Now; I can draw a simple line across the beating heart – so I can set the profile of the heart muscles for a single frame. Once you press “contrl K” – you get to see the profile of intensity for the given line.

Now, simply using the “reslice” tool (Image->stacks->reslice); I am able to get a beautiful Kymograph (where one axis is space and the other extended axis is time); see image below.

Now, every one of these blips is a heart beat. So you can simply count the number of blips per unit time (where time is given in number of frames). Since I recorded at 30 frames per second; that would mean one image every 1/30 sec = 33.3 msec. I checked this by making sure my number of total frames (1617) multiplied by time per frame (0.033 sec) was equal to total length of video ~ 54 sec. So now, by simply counting number of blips per second I am able to tell what the heart rate for this little Daphnia is; and it turns out to be 22 beats in 3.33 seconds; or 6.6 beats per second or ~390 beats per minute. That;s a remarkable number to think about – much higher as compared to a human heart.. even for a stressed out person being monitored under a microscope.

Now, you can imagine; you can do all kind of experiments and ask questions that you care about; and do the experiments over and over again to get to a point where you are satisfied with the answers you get. It all starts by just dipping your hands in a lake and getting some of the beautiful microcosmos of the lake. When I first sample the lake; I did not know I will be watching a heart beat alive. So next time you watch a lake, imagine the billions of beating hearts that make that lake. That;s something to remember.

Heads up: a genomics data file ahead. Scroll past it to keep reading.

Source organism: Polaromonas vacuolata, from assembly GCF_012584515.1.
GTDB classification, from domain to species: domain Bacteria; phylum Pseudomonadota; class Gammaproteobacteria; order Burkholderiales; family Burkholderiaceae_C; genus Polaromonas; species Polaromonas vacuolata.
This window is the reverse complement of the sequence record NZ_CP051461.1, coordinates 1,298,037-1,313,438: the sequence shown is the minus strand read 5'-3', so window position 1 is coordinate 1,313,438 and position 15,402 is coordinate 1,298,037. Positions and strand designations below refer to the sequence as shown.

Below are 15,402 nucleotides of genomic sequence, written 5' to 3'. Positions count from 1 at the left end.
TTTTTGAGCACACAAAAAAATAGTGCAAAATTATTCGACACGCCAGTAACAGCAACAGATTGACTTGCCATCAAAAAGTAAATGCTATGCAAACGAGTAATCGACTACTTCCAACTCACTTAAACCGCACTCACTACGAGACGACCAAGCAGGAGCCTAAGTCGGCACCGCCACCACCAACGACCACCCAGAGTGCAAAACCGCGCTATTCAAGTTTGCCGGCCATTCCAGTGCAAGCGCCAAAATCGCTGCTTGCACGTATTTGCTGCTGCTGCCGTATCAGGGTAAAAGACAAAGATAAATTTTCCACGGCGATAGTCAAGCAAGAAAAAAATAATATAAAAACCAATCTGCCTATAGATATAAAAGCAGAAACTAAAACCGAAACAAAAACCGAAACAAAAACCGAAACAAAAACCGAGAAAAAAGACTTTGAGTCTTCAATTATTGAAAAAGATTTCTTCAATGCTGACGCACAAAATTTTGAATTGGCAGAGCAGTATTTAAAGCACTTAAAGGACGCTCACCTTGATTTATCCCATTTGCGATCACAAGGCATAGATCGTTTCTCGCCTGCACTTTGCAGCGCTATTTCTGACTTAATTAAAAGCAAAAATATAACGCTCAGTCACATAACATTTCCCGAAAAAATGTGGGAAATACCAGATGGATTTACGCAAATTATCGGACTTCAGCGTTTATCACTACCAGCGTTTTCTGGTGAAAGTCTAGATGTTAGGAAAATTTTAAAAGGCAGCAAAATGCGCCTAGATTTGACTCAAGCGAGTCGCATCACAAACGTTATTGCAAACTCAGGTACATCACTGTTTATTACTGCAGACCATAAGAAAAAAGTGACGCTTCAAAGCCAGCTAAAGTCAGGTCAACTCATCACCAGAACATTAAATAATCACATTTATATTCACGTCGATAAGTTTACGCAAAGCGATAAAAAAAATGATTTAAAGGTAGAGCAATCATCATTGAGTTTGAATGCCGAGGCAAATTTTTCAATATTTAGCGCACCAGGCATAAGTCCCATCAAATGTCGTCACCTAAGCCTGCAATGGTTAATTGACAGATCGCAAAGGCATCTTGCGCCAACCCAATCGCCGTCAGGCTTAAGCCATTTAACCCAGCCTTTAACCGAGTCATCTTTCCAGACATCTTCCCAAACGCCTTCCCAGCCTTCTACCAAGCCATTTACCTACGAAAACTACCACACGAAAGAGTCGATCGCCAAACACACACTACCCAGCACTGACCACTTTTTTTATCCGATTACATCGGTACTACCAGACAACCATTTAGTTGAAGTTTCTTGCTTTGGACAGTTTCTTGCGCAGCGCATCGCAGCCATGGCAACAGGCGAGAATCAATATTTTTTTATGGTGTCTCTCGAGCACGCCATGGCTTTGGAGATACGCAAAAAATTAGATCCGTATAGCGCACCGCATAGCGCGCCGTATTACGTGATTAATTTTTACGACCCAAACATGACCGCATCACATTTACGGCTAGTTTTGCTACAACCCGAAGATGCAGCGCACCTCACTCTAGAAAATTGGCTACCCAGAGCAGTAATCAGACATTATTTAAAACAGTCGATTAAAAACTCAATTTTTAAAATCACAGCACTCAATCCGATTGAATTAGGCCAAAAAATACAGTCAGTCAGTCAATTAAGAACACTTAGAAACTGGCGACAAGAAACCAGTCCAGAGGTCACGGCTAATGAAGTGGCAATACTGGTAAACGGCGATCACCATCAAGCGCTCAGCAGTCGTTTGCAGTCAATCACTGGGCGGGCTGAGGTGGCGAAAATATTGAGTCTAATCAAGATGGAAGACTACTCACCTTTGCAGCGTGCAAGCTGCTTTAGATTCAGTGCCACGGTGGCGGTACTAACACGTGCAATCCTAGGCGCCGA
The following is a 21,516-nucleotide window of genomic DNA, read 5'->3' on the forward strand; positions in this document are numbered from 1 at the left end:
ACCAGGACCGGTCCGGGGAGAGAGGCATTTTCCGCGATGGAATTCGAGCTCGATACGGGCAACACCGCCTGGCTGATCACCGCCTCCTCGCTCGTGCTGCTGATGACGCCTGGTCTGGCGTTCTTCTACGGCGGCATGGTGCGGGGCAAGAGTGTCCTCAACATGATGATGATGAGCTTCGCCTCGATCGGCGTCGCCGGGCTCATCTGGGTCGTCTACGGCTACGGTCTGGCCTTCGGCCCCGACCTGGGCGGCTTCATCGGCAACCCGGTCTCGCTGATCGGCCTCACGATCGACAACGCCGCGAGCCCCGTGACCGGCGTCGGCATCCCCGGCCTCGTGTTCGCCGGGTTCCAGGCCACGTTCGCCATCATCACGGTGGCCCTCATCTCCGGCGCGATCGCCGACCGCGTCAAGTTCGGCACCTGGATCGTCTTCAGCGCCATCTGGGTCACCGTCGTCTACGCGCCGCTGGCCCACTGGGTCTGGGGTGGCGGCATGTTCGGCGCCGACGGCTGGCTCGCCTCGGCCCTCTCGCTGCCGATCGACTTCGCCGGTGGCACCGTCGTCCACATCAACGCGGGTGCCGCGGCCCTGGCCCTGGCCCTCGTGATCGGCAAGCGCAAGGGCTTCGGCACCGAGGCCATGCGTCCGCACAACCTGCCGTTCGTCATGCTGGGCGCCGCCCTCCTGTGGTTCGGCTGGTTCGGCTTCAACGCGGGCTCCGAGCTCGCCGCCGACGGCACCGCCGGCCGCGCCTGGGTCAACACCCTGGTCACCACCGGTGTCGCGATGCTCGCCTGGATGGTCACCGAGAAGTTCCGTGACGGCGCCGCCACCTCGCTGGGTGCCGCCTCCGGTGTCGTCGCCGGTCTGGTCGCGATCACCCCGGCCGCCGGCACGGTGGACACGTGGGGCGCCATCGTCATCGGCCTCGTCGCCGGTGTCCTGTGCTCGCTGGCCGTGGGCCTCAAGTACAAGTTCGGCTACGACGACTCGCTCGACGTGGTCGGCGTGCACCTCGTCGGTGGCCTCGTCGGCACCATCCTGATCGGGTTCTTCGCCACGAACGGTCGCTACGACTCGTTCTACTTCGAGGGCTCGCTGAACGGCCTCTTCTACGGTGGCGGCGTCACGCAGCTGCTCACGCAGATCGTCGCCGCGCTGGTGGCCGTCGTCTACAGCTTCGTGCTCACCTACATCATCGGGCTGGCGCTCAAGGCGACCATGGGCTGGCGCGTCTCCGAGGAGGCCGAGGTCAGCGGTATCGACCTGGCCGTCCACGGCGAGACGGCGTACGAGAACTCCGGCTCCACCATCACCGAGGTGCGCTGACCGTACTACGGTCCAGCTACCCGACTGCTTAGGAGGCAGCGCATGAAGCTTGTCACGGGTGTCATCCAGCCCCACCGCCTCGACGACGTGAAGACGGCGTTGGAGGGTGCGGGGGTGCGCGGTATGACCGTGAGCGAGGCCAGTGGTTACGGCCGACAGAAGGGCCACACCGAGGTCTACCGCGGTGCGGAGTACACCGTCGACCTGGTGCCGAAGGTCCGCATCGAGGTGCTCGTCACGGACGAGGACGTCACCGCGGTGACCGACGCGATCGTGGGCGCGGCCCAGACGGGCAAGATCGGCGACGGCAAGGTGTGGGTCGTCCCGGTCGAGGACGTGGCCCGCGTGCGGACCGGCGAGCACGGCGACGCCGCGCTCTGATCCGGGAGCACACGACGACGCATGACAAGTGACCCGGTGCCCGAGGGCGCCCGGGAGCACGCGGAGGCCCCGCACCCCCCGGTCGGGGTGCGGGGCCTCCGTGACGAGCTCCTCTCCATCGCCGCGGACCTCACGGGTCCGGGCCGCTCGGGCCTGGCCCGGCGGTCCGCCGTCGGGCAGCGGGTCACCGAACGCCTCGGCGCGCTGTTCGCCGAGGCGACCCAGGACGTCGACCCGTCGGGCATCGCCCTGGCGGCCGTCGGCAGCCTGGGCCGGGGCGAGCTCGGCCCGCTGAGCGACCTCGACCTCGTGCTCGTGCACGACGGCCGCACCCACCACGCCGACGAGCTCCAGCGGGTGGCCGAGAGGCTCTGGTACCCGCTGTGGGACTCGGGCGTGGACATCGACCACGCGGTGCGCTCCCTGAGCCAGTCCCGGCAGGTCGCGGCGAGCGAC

ps: On the more social side; I had a number of conversations with participants. Some of them got captured. I have a lot of material to share; but to give some context – I will share a few long videos of spontaneous conversations with several participants. Here are some reflections and chats with participants:

To give you a perspective of who attended the workshop; here are a few images of the participants.







I am curious to read posts from participants from the workshop – where they can start taking projects they started forward. To me that is the real test of time.. can’t wait to see what is discovered in the lakes of Assam. Once you make posts; please add comments so I can cite you on this post.



2. Investigating the Effects of Water Pollution on Daphnia magna


4. For more details on learning quantification tricks with Fiji; see this starting manual from DUKE.

3 Comments Add yours

  1. Saad Bhamla says:

    390 beats/min!!
    I’m still thinking about this number.. wow!

    Looks like the daphnia you captured has a heart beat on the higher side – almost as much as one with caffeine from the link you attached.

    Fantastic post!


  2. Marie Herring says:

    I love this post! Such a great capture on a number of levels. I found images with blue eggs very similar to the ones that we captured by Melissa Pompilius on Pinterest (https://www.pinterest.com/pin/354447433142625180/).
    It doesn’t solve the mystery of the blue color, but it is a very intriguing parallel, since she caught her Daphnia in the Alabama estuaries.

  3. laksiyer says:

    Dear @Manu. This is a tremendous post capturing so many emotions. It was a most unforgettable experience. Also, thanks for the lesson on ImageJ, these are very useful.

    I am hoping we see many posts from the Guwahati-nivaasis. Its been a month or more and their foldscopes must be smooth with use by now. I do have images of a parasitic fly larva from Dipor Beel that I havent posted as someone else already did so.